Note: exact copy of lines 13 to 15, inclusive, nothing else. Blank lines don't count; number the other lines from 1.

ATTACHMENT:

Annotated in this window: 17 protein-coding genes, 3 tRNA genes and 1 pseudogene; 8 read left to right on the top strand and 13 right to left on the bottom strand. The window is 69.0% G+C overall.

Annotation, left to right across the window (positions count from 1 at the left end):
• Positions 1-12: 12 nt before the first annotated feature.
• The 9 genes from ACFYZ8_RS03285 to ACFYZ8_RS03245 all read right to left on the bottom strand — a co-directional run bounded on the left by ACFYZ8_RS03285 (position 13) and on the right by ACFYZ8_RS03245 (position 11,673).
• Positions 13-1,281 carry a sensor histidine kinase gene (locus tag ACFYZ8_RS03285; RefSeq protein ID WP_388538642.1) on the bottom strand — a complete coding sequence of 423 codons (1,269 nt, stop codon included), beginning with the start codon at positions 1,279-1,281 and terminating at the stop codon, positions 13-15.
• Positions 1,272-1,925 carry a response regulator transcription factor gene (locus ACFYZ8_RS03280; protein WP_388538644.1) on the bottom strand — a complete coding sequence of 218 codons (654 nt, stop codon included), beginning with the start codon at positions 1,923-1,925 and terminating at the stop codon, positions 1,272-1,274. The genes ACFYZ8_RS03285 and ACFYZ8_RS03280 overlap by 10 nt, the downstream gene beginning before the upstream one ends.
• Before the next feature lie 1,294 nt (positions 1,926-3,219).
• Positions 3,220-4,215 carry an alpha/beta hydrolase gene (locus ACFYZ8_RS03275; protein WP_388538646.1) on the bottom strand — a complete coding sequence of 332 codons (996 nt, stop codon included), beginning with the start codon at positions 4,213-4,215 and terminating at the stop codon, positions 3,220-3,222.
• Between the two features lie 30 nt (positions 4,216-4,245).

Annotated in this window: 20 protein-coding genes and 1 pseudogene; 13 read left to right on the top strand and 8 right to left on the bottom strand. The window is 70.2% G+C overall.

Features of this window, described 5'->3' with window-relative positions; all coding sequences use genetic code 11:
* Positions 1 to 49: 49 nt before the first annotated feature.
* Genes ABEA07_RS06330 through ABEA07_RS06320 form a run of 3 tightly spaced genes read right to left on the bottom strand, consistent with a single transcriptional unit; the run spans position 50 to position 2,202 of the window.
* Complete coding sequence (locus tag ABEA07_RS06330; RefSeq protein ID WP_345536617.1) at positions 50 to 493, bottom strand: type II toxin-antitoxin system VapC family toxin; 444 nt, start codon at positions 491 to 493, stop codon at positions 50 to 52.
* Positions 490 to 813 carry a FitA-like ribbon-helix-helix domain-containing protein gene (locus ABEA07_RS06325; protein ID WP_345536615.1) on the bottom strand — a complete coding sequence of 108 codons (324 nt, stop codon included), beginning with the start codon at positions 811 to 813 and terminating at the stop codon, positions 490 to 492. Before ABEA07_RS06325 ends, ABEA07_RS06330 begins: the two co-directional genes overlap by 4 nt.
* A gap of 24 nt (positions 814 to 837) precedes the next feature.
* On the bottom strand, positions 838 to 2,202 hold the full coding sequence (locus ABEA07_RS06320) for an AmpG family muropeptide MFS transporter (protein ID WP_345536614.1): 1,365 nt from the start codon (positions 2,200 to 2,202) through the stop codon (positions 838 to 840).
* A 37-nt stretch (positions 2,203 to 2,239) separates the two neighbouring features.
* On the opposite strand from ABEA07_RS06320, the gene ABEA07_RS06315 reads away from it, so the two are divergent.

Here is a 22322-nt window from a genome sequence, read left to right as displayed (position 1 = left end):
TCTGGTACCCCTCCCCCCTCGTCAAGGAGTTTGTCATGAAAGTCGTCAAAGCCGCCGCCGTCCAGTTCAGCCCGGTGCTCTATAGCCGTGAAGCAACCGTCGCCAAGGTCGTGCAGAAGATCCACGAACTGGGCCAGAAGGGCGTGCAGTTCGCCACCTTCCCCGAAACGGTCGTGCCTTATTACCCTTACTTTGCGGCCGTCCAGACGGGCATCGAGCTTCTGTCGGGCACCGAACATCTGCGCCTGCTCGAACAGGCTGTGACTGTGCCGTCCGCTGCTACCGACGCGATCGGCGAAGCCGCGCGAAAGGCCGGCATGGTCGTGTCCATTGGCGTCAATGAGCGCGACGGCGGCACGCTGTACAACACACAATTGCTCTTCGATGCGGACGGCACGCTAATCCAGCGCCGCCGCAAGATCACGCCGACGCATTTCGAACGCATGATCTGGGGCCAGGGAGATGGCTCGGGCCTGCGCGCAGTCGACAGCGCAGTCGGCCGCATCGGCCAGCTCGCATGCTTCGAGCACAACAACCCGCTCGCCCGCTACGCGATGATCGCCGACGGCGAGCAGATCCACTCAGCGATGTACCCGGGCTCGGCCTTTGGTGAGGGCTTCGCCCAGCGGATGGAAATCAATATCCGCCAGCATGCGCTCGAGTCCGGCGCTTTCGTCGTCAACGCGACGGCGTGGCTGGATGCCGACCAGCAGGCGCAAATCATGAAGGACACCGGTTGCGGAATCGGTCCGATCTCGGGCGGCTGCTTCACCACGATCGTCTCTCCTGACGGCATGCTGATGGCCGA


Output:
* Genes ABEA07_RS06330 through ABEA07_RS06320 form a run of 3 tightly spaced genes read right to left on the bottom strand, consistent with a single transcriptional unit; the run spans position 50 to position 2,202 of the window.
* Complete coding sequence (locus tag ABEA07_RS06330; RefSeq protein ID WP_345536617.1) at positions 50 to 493, bottom strand: type II toxin-antitoxin system VapC family toxin; 444 nt, start codon at positions 491 to 493, stop codon at positions 50 to 52.
* Positions 490 to 813 carry a FitA-like ribbon-helix-helix domain-containing protein gene (locus ABEA07_RS06325; protein ID WP_345536615.1) on the bottom strand — a complete coding sequence of 108 codons (324 nt, stop codon included), beginning with the start codon at positions 811 to 813 and terminating at the stop codon, positions 490 to 492. Before ABEA07_RS06325 ends, ABEA07_RS06330 begins: the two co-directional genes overlap by 4 nt.